Researchers have developed a new gene cloning technique that works on thousands of genes at once: the LASSO probe. The tool will enable far more rapid discovery of biomarkers for numerous diseases and new treatments for them.
Scientists from Harvard Medical School, Johns Hopkins, Rutgers, and the University of Trento in Italy have developed LASSO cloning, a new molecular technique. LASSO cloning can be used to simultaneously isolate long DNA sequences faster than was previously possible. This new technique speeds up protein creation, which means that genes (the final product of the process) are arrived at more quickly. This, in turn, can enable far more rapid discovery of biomarkers for numerous diseases and their treatments.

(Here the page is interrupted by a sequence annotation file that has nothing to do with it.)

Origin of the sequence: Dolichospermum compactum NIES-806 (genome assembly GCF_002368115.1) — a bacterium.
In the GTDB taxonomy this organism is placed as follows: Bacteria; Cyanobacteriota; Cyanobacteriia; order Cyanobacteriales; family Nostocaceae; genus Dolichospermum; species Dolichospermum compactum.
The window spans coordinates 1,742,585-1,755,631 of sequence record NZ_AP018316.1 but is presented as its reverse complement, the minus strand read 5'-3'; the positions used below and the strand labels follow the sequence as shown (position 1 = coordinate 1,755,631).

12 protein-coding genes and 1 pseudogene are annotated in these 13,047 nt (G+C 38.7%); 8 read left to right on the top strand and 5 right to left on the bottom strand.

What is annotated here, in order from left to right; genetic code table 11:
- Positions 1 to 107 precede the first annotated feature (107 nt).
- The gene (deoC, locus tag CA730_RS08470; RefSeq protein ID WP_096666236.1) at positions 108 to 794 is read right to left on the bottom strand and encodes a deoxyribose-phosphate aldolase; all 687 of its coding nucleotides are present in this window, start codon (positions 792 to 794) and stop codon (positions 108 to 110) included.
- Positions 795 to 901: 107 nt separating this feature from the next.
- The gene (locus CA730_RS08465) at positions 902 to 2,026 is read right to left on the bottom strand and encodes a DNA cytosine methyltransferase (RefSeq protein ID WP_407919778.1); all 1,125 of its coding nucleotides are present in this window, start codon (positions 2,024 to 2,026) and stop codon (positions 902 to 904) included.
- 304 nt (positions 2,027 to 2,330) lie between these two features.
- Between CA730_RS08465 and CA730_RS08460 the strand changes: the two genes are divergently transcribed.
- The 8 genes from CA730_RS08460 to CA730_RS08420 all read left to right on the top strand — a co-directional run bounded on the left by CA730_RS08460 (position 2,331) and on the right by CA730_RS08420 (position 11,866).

In the past, researchers have sussed out what a gene does by cloning its DNA and then expressing the protein it codes for — single gene by single gene. With this novel molecular approach, a single reaction can clone and express thousands of DNA sequences at once. The technique involves the use of a novel captured DNA strand, the LASSO probe (Long Adapter Single-Stranded Oligonucleotide). Researchers can use collections of these tools to “grab” DNA sequences they’re after. Unlike a cowboy roping cattle, however, scientists using the LASSO probe can capture thousands of sequences in a single try.